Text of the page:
Concert Health Scores $42M to Scale Collaborative Care Behavioral Health Model

Tech-backed behavioral health medical group Concert Health has scored $42 million in a Series B funding round led by Define Ventures, Healthy Ventures and Vertical Venture Partners, with participation from Townhall Ventures. Concert Health partners CommonSpirit Health and Advent Health also made a strategic investment in the business.

This news comes roughly a year after the company raked in $14 million in Series A investments. As of today, the company has roughly $56 million in funding.

Concert Health is focused on providing collaborative behavioral health care by integrating mental health services into primary care, women’s health and pediatric practices. Concert Health uses screening tools, prescription data and provider referrals to find patients who may be in need of behavioral health services.


After identifying patients, a behavioral care manager from Concert Health then reaches out to them to set up goals and help the patient manage their care. The company is also able to provide psychiatric consultants.

“[For] the primary care doctor, our partner, it’s the way they want to practice medicine,” Spencer Hutchins, co-founder and CEO of Concert Health, told Behavioral Health Business. “It’s a team based approach, actually letting them stay and be the quarterback, be the decision-maker, but really have the team and the processes around to make sure they can follow up with patients and understand what’s happening, and have the expertise of a psychiatric provider to help them make diagnosis and medication decisions.”

The bulk of Concert Health’s care is delivered remotely either over the phone or through video calls. While the company does not have its own brick-and-mortar facilities, in some of the larger practices it partners with, the Concert team is co-located in the primary care office.


Currently, the practice includes roughly 200 clinicians. But Hutchins said the company is growing. He estimates that every month, it’s hiring 10 to 20 new clinicians.

As of April 2022, the company works with 57 medical groups in 11 states, and that number will grow to 13 states by Labor Day, Hutchins noted.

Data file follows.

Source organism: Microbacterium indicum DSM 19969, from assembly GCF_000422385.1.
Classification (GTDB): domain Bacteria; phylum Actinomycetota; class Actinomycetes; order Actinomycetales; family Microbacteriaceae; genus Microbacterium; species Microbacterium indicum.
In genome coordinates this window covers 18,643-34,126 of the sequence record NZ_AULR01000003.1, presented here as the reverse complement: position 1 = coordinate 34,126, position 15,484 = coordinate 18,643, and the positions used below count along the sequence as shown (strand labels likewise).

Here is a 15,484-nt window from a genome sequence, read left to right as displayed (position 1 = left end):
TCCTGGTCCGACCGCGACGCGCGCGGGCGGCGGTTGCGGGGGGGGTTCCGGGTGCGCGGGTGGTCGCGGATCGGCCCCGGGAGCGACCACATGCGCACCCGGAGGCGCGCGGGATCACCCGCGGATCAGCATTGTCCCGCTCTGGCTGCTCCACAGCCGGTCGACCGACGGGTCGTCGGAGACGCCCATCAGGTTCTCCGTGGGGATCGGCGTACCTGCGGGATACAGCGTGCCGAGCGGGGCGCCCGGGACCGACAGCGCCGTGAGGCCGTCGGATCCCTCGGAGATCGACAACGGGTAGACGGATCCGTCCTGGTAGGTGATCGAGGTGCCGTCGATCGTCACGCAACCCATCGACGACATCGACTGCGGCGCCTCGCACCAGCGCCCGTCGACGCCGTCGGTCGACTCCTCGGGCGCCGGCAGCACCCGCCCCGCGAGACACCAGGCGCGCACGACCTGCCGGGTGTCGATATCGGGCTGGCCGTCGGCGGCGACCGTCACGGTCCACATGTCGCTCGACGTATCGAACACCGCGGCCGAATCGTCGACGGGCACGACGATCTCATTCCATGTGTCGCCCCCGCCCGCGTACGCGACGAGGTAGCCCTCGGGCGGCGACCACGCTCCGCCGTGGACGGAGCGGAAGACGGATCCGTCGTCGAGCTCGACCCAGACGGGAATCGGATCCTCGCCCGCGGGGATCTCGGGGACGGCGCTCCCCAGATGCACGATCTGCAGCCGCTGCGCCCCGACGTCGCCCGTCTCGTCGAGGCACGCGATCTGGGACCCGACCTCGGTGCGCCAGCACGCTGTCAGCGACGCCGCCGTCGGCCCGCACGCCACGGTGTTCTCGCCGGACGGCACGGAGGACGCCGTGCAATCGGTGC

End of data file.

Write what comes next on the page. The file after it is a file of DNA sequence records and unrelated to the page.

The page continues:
The company plans to use the new investment to build out its clinical infrastructure while expanding its quality team and research apparatus. Funding will also go toward learning, development and mentorship programs for clinicians.

“[It] is a really big investment in our people operations. You know, we’re recruiting a whole lot of clinicians, and we don’t just want to recruit them, but want to build great career paths for them, and for non-clinical folks, engineers, product managers, account managers, the whole thing that will make this operation really run in home.”

Hutchins said the team plans to invest in building out its technology infrastructure and partnerships, as well to meet the growing demands.

In a previous interview with BHB, Hutchins said that the company was primarily focused on funding themselves through organic revenue growth.

“We continue to be mostly funded by revenue. We’re trying to build a real organization that is sustainable over time,” he explained. “The reason we decided to do this was really just the phenomenal commitment we had from really exciting partners, like CommonSpirit, like Advent and others … and their commitment to saying, ‘Listen, we’re on to something together, and we want this to become an enterprise-wide partnership.’”

Over the last year, tech-backed behavioral health companies have seen a massive amount of funding. According to Rock Health, investors poured at least $5.1 billion into the sector in 2021.

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